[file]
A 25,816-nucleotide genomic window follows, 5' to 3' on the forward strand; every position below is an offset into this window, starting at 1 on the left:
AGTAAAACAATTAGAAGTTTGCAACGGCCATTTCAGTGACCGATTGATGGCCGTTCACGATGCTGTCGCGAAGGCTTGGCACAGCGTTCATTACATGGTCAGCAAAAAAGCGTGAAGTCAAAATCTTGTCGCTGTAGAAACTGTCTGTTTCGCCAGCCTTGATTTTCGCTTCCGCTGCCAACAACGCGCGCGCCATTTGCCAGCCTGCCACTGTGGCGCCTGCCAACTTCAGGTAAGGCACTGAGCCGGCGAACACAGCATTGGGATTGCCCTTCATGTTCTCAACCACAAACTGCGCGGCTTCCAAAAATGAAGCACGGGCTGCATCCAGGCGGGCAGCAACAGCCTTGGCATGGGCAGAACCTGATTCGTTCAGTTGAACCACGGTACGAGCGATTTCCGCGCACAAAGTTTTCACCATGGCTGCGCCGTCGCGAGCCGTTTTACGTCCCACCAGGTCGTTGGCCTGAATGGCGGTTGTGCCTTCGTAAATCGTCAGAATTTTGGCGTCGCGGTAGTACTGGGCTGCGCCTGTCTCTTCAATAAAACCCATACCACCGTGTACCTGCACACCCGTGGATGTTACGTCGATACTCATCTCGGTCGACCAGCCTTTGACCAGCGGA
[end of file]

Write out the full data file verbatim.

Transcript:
A 25,816-nucleotide genomic window follows, 5' to 3' on the forward strand; every position below is an offset into this window, starting at 1 on the left:
AGTAAAACAATTAGAAGTTTGCAACGGCCATTTCAGTGACCGATTGATGGCCGTTCACGATGCTGTCGCGAAGGCTTGGCACAGCGTTCATTACATGGTCAGCAAAAAAGCGTGAAGTCAAAATCTTGTCGCTGTAGAAACTGTCTGTTTCGCCAGCCTTGATTTTCGCTTCCGCTGCCAACAACGCGCGCGCCATTTGCCAGCCTGCCACTGTGGCGCCTGCCAACTTCAGGTAAGGCACTGAGCCGGCGAACACAGCATTGGGATTGCCCTTCATGTTCTCAACCACAAACTGCGCGGCTTCCAAAAATGAAGCACGGGCTGCATCCAGGCGGGCAGCAACAGCCTTGGCATGGGCAGAACCTGATTCGTTCAGTTGAACCACGGTACGAGCGATTTCCGCGCACAAAGTTTTCACCATGGCTGCGCCGTCGCGAGCCGTTTTACGTCCCACCAGGTCGTTGGCCTGAATGGCGGTTGTGCCTTCGTAAATCGTCAGAATTTTGGCGTCGCGGTAGTACTGGGCTGCGCCTGTCTCTTCAATAAAACCCATACCACCGTGTACCTGCACACCCGTGGATGTTACGTCGATACTCATCTCGGTCGACCAGCCTTTGACCAGCGGA